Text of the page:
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Grand Funk Railroad

Capitol 11099
Released: September 1972
Chart Peak: #7
Weeks Charted: 27
Certified Gold: 10/12/72

Terry KnightThe first thing you notice about Grand Funk's new album is the jacket. It bites the royal root. Always in the past Terry Knight's instincts insured that each Grand Funk album (well, except for On Time, but that was the first one after all) had cover art which literally reeked of class, reaching pinnacles in Survival and E Pluribus Funk. Now that they don't have Terry to dick around any more, the boys have fallen prey to Capitol's art department, which has hoist hardier than these three with its own special kind of petard. However, it's all compensated once you rip off the shrink wrap and dig in: The slipcover inside the sleeve has a plastic lining. There's nothing classier than that, as Capitol's previous exclusive reservation of this privilege for its classical line makes clear. Not only that, but the label is Deutsche Grammophon yellow.

Grand Funk Railroad - Phoenix
Original album advertising art.
Click image for larger view.
Some people snorted when Grand Funk announced that they were going to be producing themselves, as if they were only kept afloat in the first place by Terry Knight. That's never been true, of course: What has made Grand Funk a phenomenon is the combination of Knight's promotional acumen and the band's extraordinary relationship with its audience. As a producer, Knight often left a good deal to be desired. The first two Grand Funk albums were notable for a fuzzy quality as if the sound were channeled through wool. Survival, on the other hand, sounded almost too clean, to clear and precise, to the point of virtual sterility. The closest they ever came to achieving a recorded sound commensurate with their name was E Pluribus Funk, and even there they were left in the shade by the overwhelming recorded work of bands like Black Sabbath or Dust.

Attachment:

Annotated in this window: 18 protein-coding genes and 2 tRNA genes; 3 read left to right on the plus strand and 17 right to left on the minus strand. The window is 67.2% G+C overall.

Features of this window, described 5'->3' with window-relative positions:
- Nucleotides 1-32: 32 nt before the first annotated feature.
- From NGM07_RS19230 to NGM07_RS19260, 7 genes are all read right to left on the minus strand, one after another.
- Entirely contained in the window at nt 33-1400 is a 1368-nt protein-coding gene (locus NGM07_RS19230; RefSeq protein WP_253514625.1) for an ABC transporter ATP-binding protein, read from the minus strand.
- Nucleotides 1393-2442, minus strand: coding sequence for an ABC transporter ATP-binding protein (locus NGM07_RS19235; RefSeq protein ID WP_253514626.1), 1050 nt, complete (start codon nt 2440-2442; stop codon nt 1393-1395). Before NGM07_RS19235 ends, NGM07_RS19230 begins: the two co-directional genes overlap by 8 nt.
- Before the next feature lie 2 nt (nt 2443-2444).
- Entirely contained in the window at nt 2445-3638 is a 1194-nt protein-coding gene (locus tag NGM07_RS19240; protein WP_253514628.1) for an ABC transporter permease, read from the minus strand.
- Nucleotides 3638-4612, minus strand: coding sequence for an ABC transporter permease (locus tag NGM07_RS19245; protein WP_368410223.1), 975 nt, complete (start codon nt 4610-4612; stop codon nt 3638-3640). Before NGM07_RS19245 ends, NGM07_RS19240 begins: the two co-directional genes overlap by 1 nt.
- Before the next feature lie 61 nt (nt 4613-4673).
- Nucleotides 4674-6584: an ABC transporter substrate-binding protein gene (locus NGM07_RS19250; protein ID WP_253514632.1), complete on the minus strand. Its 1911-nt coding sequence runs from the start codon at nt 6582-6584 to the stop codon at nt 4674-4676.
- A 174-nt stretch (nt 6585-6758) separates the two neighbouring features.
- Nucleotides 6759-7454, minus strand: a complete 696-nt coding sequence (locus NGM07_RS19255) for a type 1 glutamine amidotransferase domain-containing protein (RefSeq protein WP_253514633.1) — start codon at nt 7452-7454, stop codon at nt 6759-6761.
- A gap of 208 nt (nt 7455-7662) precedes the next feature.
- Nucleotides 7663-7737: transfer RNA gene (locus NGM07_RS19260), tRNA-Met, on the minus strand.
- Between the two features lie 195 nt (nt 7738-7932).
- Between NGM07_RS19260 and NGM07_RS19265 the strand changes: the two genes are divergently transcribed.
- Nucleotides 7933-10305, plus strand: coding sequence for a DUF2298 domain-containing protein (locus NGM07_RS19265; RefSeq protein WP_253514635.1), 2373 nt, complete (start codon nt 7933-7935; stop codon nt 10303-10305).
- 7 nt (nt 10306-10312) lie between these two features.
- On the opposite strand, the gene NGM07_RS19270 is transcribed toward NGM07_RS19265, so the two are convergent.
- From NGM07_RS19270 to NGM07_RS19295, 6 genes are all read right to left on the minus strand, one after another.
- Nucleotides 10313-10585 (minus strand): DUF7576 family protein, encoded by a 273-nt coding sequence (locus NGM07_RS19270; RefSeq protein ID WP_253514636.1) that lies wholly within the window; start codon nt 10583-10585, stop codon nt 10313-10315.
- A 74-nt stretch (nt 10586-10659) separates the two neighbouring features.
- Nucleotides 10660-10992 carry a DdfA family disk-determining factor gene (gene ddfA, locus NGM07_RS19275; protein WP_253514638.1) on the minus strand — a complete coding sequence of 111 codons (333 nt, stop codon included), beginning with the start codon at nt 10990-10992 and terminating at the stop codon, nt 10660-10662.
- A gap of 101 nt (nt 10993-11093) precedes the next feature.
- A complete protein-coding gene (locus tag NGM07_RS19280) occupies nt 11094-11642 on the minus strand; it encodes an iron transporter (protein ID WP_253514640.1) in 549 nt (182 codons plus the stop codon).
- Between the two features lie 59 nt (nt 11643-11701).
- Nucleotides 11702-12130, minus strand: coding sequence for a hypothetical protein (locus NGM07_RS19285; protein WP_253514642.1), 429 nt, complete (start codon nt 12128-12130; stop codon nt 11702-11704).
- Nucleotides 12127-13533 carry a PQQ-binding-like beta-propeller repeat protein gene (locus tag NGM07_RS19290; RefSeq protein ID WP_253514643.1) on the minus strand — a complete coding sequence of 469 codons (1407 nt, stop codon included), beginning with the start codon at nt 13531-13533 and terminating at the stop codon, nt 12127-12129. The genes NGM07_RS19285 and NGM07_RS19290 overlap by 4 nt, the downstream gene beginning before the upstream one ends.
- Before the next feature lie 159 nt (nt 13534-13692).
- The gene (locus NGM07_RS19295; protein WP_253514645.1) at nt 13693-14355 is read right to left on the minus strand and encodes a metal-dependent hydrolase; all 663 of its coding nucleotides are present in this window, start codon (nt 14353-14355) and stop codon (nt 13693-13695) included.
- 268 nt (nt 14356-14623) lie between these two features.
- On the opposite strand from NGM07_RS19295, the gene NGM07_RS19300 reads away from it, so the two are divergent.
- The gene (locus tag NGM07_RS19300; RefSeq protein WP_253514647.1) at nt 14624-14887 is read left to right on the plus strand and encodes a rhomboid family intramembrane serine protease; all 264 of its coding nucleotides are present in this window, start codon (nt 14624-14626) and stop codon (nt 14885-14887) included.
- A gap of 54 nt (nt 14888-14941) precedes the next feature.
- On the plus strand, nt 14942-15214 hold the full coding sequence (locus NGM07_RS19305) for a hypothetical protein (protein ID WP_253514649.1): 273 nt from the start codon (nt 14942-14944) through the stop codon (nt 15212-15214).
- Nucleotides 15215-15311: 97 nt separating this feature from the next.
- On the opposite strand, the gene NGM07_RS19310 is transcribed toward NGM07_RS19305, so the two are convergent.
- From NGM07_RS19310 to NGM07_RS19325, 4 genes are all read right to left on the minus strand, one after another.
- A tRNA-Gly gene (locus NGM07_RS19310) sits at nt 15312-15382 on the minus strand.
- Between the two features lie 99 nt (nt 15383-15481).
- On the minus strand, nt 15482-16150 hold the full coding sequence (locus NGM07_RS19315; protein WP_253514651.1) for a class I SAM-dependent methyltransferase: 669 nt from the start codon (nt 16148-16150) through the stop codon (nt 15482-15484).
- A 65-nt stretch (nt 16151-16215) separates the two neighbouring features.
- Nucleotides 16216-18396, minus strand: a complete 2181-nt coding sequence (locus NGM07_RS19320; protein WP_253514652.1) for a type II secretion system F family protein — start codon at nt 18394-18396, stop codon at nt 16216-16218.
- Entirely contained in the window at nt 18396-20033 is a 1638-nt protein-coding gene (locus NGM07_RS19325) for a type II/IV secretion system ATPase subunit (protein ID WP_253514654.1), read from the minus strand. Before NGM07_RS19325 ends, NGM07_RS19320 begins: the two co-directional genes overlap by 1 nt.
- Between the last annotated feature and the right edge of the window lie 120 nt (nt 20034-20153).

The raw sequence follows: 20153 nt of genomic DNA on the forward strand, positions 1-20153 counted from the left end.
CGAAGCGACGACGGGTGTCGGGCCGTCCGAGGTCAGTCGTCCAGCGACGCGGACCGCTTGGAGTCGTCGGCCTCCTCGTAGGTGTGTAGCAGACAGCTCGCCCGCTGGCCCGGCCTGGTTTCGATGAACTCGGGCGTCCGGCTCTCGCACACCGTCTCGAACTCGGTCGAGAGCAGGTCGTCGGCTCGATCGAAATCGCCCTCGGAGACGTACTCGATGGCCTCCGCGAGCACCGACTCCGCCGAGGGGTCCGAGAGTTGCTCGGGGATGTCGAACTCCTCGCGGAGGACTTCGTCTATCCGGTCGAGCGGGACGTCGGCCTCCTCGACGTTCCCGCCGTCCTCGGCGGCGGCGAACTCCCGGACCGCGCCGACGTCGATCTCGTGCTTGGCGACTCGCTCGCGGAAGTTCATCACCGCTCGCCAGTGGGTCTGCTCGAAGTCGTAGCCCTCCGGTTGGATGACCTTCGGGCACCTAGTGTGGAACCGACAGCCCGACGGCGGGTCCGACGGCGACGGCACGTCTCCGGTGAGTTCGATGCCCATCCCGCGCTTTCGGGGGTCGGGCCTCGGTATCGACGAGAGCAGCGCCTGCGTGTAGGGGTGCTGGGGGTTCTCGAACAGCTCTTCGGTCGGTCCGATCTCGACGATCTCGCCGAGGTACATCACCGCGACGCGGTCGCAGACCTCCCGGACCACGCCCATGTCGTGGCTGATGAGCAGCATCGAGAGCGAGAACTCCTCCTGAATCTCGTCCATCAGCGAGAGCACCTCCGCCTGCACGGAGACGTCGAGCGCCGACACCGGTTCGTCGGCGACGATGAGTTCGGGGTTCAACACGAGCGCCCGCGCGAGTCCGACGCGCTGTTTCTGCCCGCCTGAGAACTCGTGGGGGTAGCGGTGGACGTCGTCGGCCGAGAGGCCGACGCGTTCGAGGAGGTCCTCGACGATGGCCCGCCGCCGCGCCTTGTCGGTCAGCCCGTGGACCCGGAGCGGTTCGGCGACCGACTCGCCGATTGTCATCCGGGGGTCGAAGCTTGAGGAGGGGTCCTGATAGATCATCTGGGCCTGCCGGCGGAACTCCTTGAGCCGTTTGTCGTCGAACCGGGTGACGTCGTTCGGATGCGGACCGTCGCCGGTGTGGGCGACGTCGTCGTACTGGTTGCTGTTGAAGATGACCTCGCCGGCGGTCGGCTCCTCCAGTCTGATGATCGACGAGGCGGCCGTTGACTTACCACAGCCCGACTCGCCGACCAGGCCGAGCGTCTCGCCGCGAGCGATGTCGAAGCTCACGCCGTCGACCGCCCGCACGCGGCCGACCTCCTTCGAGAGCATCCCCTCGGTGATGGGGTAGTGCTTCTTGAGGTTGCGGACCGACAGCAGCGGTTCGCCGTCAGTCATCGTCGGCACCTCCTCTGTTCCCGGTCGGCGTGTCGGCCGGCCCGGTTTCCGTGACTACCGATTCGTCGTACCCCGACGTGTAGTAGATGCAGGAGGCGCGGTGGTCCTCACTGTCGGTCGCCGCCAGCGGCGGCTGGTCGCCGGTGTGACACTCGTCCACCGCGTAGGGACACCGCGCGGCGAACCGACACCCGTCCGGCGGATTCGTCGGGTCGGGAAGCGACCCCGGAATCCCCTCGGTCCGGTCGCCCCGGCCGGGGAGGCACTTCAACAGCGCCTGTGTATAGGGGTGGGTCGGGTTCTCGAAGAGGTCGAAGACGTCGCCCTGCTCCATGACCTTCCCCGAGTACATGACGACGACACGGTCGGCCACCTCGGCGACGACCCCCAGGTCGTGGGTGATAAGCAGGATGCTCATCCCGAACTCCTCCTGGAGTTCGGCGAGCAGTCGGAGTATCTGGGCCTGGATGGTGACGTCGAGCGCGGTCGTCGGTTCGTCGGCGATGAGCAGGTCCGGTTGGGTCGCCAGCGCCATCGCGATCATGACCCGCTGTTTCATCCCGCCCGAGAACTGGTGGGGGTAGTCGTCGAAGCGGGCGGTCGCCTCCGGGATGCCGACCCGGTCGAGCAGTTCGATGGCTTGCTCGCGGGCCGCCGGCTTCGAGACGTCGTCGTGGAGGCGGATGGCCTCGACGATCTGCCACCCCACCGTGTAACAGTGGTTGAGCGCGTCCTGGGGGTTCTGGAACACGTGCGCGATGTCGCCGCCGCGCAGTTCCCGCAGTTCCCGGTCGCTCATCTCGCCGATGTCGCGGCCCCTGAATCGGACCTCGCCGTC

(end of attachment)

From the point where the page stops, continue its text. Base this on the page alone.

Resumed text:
So you really can't say that the absence of Knight has hurt Grand Funk on wax yet, because this album mostly sounds just about as thin as its predecessors. And the material is for the most part just about as plodding as we've come to expect. Most rock is plodding now, and the real question is whether you can forget all about the adrenaline whoop of Chuck Berry and Little Richard and let yourself get into it on its own terms. If you can, you'll leave Phoenix with the confirmation, the same confirmation made by past songs like "Closer to Home" and "Comfort Me," that Grand Funk have real songwriting talent. That's if you're not already convinced. Unfortunately, though, if you haven't been previously initiated, the good moments on this album won't be strong enough in themselves to keep you coming back to it, and you would do better to pick up Mark, Don & Mel 1969-1971.

Songs: "Flight of the Phoenix" is as close as this band has ever come to their last name, the kind of music heard far more in bars than at pop festivals. It's nice, and Doug Kershaw is of course excellent on fiddle, though hardly employed to the up-front extent of a Papa John in a Jefferson Airplane. Craig Frost's organ dominates, as it will through much of the album.

"Trying to Get Away" is Phoenix's archetype, obviously autobiographical and acerbically effective as music. So is "Rain Keeps Fallin'," a moody side closer that's one of the best songs Mark Farner has written.

Most of the rest is slightly inferior to those three songs. "She Got to Move Me" is a lament about having the hots for a 14-year-old girl before the schmuck realized how young the tender morsel was, rendered with no sense of humor at all. "I Just Gotta Know" is about how Mark would like to see all his brothers and sisters get out in the streets again, to "stop the war," "don't take no more shit," and "stand up for your rights." Yawn. "So You Won't Have to Die" is, honest to god (so to speak), about how Jesus came to Mark and told him the answer to the pollution problem: Believe in Jesus. Leading one to speculate if this is the type of song that Grand Funk were talking about when they complained that Terry Knight wouldn't let them record some of their more controversial material. And then there's "Freedom is for Children":